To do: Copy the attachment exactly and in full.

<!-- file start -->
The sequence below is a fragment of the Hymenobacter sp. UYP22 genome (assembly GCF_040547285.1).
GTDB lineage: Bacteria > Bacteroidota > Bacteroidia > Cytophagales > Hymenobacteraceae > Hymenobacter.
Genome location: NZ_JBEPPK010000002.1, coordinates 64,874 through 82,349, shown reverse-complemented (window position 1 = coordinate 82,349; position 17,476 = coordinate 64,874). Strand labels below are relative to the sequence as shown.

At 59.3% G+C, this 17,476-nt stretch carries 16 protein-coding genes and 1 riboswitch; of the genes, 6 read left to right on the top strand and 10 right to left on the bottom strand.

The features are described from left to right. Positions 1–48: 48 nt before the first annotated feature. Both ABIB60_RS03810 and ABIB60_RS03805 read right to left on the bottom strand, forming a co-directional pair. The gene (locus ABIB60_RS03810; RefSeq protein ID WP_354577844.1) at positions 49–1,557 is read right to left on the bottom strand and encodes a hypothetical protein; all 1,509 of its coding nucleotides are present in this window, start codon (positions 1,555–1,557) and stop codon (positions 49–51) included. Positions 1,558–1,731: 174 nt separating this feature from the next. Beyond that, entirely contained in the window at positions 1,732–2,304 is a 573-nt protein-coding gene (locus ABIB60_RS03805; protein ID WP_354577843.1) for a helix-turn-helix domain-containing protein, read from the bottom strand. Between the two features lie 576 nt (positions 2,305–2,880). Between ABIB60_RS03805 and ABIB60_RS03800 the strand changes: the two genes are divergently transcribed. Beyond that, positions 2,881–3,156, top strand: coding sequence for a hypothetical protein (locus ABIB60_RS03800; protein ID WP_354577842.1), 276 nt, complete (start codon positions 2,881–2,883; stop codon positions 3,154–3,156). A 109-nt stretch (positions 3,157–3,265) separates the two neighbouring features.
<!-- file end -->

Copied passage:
The sequence below is a fragment of the Hymenobacter sp. UYP22 genome (assembly GCF_040547285.1).
GTDB lineage: Bacteria > Bacteroidota > Bacteroidia > Cytophagales > Hymenobacteraceae > Hymenobacter.
Genome location: NZ_JBEPPK010000002.1, coordinates 64,874 through 82,349, shown reverse-complemented (window position 1 = coordinate 82,349; position 17,476 = coordinate 64,874). Strand labels below are relative to the sequence as shown.

At 59.3% G+C, this 17,476-nt stretch carries 16 protein-coding genes and 1 riboswitch; of the genes, 6 read left to right on the top strand and 10 right to left on the bottom strand.

The features are described from left to right. Positions 1–48: 48 nt before the first annotated feature. Both ABIB60_RS03810 and ABIB60_RS03805 read right to left on the bottom strand, forming a co-directional pair. The gene (locus ABIB60_RS03810; RefSeq protein ID WP_354577844.1) at positions 49–1,557 is read right to left on the bottom strand and encodes a hypothetical protein; all 1,509 of its coding nucleotides are present in this window, start codon (positions 1,555–1,557) and stop codon (positions 49–51) included. Positions 1,558–1,731: 174 nt separating this feature from the next. Beyond that, entirely contained in the window at positions 1,732–2,304 is a 573-nt protein-coding gene (locus ABIB60_RS03805; protein ID WP_354577843.1) for a helix-turn-helix domain-containing protein, read from the bottom strand. Between the two features lie 576 nt (positions 2,305–2,880). Between ABIB60_RS03805 and ABIB60_RS03800 the strand changes: the two genes are divergently transcribed. Beyond that, positions 2,881–3,156, top strand: coding sequence for a hypothetical protein (locus ABIB60_RS03800; protein ID WP_354577842.1), 276 nt, complete (start codon positions 2,881–2,883; stop codon positions 3,154–3,156). A 109-nt stretch (positions 3,157–3,265) separates the two neighbouring features.